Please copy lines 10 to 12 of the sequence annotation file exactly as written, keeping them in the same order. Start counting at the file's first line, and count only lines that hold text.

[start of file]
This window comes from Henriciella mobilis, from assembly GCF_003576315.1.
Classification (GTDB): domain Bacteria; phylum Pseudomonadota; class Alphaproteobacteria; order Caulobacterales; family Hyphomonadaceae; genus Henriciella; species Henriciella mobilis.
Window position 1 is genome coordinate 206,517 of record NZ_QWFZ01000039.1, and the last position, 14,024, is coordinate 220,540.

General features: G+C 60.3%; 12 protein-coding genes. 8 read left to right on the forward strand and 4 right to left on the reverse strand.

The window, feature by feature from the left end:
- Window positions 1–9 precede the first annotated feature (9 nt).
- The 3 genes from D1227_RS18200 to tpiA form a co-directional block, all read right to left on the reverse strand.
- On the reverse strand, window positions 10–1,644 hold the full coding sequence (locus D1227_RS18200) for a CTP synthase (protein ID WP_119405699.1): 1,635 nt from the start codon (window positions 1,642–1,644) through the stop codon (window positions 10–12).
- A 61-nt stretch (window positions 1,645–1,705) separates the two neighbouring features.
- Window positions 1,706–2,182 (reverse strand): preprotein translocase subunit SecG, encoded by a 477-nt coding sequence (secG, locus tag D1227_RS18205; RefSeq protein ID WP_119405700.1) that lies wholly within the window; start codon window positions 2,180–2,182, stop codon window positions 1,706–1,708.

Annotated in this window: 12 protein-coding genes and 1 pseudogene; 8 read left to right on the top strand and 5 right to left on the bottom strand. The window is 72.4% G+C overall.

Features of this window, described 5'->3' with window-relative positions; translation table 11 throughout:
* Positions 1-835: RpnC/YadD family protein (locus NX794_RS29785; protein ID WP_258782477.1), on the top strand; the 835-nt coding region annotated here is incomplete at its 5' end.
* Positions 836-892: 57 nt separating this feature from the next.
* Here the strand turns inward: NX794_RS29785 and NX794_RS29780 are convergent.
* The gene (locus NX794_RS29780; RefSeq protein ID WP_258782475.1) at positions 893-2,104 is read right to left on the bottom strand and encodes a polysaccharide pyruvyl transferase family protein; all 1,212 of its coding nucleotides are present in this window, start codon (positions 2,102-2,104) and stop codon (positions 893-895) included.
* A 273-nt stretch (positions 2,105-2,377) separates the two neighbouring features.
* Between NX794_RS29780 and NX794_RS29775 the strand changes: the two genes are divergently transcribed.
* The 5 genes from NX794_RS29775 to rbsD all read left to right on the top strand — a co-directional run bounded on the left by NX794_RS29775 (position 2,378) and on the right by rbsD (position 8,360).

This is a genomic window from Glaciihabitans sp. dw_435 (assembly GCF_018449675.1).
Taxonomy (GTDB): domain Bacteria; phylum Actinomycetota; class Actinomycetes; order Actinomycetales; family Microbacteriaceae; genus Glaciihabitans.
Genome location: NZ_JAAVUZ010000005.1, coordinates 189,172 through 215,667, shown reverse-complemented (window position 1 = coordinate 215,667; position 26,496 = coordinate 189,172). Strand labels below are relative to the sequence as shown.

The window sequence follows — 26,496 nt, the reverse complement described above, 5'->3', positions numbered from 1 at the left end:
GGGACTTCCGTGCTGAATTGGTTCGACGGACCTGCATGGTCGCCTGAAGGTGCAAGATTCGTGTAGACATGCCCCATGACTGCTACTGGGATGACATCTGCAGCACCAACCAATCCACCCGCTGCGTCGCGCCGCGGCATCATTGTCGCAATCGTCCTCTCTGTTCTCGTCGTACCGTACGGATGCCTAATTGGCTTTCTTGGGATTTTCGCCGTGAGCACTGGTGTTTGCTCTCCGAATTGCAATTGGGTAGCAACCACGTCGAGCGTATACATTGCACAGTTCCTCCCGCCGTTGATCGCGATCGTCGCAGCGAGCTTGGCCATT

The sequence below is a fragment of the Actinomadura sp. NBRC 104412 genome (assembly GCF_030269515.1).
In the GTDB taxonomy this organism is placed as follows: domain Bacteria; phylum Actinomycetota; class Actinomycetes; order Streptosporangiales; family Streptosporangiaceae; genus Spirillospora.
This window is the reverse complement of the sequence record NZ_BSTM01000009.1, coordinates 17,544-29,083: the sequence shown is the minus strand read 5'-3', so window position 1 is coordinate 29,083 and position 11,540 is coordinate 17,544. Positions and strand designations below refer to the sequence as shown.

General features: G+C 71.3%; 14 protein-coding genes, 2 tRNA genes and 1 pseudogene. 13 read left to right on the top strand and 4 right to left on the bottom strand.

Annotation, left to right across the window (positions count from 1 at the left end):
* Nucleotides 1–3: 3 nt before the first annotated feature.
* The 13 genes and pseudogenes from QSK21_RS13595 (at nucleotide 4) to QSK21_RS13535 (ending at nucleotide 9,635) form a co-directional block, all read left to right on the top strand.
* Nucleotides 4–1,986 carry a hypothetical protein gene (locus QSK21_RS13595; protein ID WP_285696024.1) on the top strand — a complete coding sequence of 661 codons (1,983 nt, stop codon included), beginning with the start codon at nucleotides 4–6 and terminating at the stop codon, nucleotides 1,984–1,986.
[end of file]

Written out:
- Window positions 1,706–2,182 (reverse strand): preprotein translocase subunit SecG, encoded by a 477-nt coding sequence (secG, locus tag D1227_RS18205; RefSeq protein ID WP_119405700.1) that lies wholly within the window; start codon window positions 2,180–2,182, stop codon window positions 1,706–1,708.

Annotated in this window: 12 protein-coding genes and 1 pseudogene; 8 read left to right on the top strand and 5 right to left on the bottom strand. The window is 72.4% G+C overall.

Features of this window, described 5'->3' with window-relative positions; translation table 11 throughout: